Graces

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grace

 (grās)
n.
1. Seemingly effortless beauty or charm of movement, form, or proportion.
2. A characteristic or quality pleasing for its charm or refinement.
3. A sense of fitness or propriety.
4.
a. A disposition to be generous or helpful; goodwill.
b. Mercy; clemency.
5. A favor rendered by one who need not do so; indulgence.
6. A temporary immunity or exemption; a reprieve.
7. Graces Greek & Roman Mythology Three sister goddesses, known in Greek mythology as Aglaia, Euphrosyne, and Thalia, who dispense charm and beauty.
8. Christianity
a. Divine favor bestowed freely on people, as in granting redemption from sin.
b. The state of having received such favor.
c. An excellence or power granted by God.
9. A short prayer of blessing or thanksgiving said before or after a meal.
10. Grace Used with His, Her, or Your as a title and form of address for a duke, duchess, or archbishop.
11. Music An appoggiatura, trill, or other musical ornament in the music of 16th and 17th century England.
tr.v. graced, grac·ing, grac·es
1. To honor or favor: You grace our table with your presence.
2. To give beauty, elegance, or charm to.
3. Music To embellish with grace notes.
Idioms:
in the bad graces of
Out of favor with.
in the good graces of
In favor with.
with bad grace
In a grudging manner.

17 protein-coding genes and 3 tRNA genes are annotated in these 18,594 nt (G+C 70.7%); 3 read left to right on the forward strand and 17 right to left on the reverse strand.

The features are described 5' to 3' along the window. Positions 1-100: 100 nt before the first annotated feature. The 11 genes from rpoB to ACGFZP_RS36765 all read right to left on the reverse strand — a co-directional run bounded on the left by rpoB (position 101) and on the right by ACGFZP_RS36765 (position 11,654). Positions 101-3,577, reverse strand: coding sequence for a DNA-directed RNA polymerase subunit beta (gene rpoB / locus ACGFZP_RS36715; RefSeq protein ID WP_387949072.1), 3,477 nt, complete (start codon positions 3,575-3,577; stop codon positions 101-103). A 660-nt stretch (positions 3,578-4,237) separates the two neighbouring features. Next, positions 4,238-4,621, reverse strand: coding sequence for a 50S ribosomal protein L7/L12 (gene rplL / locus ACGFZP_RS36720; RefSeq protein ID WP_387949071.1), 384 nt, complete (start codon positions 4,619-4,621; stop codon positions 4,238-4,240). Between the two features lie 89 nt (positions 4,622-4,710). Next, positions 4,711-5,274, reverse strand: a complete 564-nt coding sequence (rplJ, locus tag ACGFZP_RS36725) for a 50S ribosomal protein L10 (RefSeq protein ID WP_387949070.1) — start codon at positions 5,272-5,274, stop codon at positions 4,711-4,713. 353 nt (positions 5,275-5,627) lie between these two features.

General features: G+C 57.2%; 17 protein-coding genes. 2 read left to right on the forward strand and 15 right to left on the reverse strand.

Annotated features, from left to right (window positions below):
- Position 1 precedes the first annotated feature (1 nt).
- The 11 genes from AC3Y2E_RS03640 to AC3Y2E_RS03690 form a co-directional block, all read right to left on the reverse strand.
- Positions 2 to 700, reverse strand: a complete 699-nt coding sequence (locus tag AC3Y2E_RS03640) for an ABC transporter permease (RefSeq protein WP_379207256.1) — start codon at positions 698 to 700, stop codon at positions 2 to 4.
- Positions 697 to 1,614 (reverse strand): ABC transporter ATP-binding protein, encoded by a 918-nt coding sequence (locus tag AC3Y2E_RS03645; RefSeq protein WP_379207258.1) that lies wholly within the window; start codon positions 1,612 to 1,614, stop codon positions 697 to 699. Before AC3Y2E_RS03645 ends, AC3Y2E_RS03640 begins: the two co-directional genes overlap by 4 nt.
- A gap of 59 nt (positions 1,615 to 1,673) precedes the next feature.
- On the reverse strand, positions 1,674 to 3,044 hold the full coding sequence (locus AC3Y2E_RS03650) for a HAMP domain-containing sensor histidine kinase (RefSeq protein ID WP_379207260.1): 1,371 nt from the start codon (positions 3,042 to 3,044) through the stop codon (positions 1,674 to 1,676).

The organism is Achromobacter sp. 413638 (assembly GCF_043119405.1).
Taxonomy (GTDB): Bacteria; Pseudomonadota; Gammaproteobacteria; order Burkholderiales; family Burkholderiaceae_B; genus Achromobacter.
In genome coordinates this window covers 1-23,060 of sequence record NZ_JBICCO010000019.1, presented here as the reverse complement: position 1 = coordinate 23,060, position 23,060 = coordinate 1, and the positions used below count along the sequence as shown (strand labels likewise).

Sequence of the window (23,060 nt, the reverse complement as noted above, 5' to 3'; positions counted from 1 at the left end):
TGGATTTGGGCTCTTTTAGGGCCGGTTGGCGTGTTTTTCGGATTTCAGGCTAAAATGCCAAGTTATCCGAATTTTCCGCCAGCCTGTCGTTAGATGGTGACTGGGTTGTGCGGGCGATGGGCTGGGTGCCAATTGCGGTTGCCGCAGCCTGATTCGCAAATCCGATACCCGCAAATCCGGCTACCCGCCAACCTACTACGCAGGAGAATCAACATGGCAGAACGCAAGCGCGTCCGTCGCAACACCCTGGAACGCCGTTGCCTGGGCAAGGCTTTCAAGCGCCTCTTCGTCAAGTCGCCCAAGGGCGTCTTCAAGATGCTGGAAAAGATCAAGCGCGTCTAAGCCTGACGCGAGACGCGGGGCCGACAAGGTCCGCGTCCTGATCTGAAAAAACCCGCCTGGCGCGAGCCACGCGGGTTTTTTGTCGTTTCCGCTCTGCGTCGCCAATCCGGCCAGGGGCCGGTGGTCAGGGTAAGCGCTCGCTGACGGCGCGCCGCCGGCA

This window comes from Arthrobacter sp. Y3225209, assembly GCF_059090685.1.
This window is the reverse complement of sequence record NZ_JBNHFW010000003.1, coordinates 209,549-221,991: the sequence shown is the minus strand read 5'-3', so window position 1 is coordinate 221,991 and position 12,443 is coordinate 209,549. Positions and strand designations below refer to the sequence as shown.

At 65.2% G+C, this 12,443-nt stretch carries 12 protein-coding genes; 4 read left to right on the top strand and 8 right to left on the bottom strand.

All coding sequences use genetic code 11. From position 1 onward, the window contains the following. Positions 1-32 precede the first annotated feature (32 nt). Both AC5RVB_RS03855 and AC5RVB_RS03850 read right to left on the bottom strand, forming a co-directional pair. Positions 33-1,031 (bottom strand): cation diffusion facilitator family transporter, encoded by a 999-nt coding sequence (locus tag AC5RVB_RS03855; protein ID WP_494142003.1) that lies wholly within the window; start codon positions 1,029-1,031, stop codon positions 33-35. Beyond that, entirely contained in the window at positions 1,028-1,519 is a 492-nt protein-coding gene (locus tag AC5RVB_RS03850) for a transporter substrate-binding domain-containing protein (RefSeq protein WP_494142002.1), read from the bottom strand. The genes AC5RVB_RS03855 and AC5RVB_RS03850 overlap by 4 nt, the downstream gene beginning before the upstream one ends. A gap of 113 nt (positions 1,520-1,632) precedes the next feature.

with good grace
In a willing manner.

[Middle English, from Old French, from Latin grātia, from grātus, pleasing; see gwerə- in Indo-European roots.]
American Heritage® Dictionary of the English Language, Fifth Edition. Copyright © 2016 by Houghton Mifflin Harcourt Publishing Company. Published by Houghton Mifflin Harcourt Publishing Company. All rights reserved.

Graces

(ˈɡreɪsɪz)
pl n
(Classical Myth & Legend) Greek myth three sisters, the goddesses Aglaia, Euphrosyne, and Thalia, givers of charm and beauty
Collins English Dictionary – Complete and Unabridged, 12th Edition 2014 © HarperCollins Publishers 1991, 1994, 1998, 2000, 2003, 2006, 2007, 2009, 2011, 2014
Translations
Gràcies
Gratiae
References in classic literature ?
907-911) And Eurynome, the daughter of Ocean, beautiful in form, bare him three fair-cheeked Charites (Graces), Aglaea, and Euphrosyne, and lovely Thaleia, from whose eyes as they glanced flowed love that unnerves the limbs: and beautiful is their glance beneath their brows.
At La Charite, I executed the poor fellow's dying wishes.
In a final chapter on "the Impulse to Charity," Diefendorf depicts the creative contributions of five Parisian women to the charitable works of the early seventeenth-century: Marguerite de Silly, who was no mere aristocratic Lady Bountiful permitting Vincent de Paul to carry out his work, but rather an active collaborator in furthering the work of religious instruction of the poor through the Confraternities of Charity (p.207); Louise de Marillac (p.210), who played a active part in creating the Filles de Charite to assist the parish charites; and who in Diefendorf's detailed account, demonstrated the qualities of "imagination, initiative, and considerable administrative talent (p.